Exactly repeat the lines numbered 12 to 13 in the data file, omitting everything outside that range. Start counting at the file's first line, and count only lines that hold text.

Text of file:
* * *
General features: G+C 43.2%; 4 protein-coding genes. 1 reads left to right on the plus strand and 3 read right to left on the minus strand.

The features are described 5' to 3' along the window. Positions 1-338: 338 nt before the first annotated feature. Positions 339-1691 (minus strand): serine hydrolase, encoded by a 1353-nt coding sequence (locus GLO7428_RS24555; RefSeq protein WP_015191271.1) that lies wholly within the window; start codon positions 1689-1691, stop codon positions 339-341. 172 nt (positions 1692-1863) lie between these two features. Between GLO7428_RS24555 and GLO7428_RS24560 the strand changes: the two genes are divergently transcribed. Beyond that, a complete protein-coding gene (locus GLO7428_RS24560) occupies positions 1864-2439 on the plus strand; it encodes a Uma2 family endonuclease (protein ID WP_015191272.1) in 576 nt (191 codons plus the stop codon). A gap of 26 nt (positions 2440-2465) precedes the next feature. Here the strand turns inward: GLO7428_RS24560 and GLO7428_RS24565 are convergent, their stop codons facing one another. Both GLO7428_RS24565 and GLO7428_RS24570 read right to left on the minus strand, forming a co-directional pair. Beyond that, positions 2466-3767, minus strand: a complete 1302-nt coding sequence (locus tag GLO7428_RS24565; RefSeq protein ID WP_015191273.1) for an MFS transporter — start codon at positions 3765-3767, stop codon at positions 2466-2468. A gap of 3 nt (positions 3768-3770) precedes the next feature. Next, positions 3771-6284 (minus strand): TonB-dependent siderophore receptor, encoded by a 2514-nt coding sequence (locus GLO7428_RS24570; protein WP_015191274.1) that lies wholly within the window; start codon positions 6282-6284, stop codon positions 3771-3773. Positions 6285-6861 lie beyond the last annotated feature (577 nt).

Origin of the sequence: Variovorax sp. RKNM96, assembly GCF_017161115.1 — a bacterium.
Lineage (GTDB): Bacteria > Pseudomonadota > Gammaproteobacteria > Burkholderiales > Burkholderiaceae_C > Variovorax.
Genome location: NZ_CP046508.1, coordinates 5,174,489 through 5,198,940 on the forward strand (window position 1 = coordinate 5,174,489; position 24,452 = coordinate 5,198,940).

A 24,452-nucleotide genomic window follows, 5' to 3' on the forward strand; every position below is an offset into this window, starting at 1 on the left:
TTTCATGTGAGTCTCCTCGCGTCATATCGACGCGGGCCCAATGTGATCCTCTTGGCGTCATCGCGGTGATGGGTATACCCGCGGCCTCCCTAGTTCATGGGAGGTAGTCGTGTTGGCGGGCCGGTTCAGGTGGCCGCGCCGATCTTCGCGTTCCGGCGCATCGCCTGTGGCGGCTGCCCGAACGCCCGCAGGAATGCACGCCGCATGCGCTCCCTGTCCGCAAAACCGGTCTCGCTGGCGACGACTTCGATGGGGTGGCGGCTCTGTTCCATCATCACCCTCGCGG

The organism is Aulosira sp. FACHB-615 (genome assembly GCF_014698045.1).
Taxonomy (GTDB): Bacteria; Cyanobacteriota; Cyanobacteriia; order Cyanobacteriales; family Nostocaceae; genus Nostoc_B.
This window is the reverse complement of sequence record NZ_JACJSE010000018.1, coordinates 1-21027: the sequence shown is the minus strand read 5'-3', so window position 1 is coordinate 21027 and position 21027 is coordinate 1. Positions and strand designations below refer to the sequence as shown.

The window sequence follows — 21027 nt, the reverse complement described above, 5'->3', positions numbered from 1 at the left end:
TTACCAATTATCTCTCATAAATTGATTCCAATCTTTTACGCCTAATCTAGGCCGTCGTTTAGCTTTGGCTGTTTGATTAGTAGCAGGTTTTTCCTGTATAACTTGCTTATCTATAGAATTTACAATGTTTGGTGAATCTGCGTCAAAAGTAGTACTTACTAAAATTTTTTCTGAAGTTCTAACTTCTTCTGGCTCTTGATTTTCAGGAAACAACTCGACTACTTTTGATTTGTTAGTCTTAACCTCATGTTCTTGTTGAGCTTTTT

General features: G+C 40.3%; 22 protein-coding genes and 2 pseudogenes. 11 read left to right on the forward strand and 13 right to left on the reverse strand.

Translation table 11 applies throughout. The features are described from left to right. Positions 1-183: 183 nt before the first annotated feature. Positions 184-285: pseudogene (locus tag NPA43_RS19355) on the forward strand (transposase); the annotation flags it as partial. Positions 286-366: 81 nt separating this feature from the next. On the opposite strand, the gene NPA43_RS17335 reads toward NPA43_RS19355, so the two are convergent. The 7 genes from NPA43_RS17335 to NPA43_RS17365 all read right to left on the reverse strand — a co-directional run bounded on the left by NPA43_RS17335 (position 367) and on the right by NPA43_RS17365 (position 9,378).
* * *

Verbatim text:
TTACCAATTATCTCTCATAAATTGATTCCAATCTTTTACGCCTAATCTAGGCCGTCGTTTAGCTTTGGCTGTTTGATTAGTAGCAGGTTTTTCCTGTATAACTTGCTTATCTATAGAATTTACAATGTTTGGTGAATCTGCGTCAAAAGTAGTACTTACTAAAATTTTTTCTGAAGTTCTAACTTCTTCTGGCTCTTGATTTTCAGGAAACAACTCGACTACTTTTGATTTGTTAGTCTTAACCTCATGTTCTTGTTGAGCTTTTT

General features: G+C 40.3%; 22 protein-coding genes and 2 pseudogenes. 11 read left to right on the forward strand and 13 right to left on the reverse strand.